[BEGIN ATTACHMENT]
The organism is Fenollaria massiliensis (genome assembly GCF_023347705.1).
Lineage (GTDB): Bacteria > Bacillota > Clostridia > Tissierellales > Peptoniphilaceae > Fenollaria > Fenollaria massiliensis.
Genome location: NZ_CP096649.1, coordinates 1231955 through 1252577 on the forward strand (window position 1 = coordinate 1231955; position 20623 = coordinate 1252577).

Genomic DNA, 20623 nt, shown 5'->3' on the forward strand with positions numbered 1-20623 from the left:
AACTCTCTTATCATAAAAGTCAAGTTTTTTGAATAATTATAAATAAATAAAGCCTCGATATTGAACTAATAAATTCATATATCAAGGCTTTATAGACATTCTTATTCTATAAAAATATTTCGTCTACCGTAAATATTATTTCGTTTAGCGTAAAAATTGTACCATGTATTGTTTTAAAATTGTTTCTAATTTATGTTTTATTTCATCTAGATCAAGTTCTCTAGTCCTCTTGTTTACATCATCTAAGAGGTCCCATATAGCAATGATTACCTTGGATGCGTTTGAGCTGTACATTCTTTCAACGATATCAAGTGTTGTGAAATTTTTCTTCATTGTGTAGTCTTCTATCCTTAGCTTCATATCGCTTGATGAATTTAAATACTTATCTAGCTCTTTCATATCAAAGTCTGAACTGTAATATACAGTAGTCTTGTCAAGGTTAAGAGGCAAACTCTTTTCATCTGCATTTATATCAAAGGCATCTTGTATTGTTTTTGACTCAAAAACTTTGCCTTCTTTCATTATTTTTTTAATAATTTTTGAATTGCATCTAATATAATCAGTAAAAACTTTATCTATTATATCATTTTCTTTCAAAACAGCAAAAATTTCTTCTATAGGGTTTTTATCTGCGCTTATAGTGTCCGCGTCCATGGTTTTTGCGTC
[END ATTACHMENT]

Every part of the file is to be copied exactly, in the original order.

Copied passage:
The organism is Fenollaria massiliensis (genome assembly GCF_023347705.1).
Lineage (GTDB): Bacteria > Bacillota > Clostridia > Tissierellales > Peptoniphilaceae > Fenollaria > Fenollaria massiliensis.
Genome location: NZ_CP096649.1, coordinates 1231955 through 1252577 on the forward strand (window position 1 = coordinate 1231955; position 20623 = coordinate 1252577).

Genomic DNA, 20623 nt, shown 5'->3' on the forward strand with positions numbered 1-20623 from the left:
AACTCTCTTATCATAAAAGTCAAGTTTTTTGAATAATTATAAATAAATAAAGCCTCGATATTGAACTAATAAATTCATATATCAAGGCTTTATAGACATTCTTATTCTATAAAAATATTTCGTCTACCGTAAATATTATTTCGTTTAGCGTAAAAATTGTACCATGTATTGTTTTAAAATTGTTTCTAATTTATGTTTTATTTCATCTAGATCAAGTTCTCTAGTCCTCTTGTTTACATCATCTAAGAGGTCCCATATAGCAATGATTACCTTGGATGCGTTTGAGCTGTACATTCTTTCAACGATATCAAGTGTTGTGAAATTTTTCTTCATTGTGTAGTCTTCTATCCTTAGCTTCATATCGCTTGATGAATTTAAATACTTATCTAGCTCTTTCATATCAAAGTCTGAACTGTAATATACAGTAGTCTTGTCAAGGTTAAGAGGCAAACTCTTTTCATCTGCATTTATATCAAAGGCATCTTGTATTGTTTTTGACTCAAAAACTTTGCCTTCTTTCATTATTTTTTTAATAATTTTTGAATTGCATCTAATATAATCAGTAAAAACTTTATCTATTATATCATTTTCTTTCAAAACAGCAAAAATTTCTTCTATAGGGTTTTTATCTGCGCTTATAGTGTCCGCGTCCATGGTTTTTGCGTC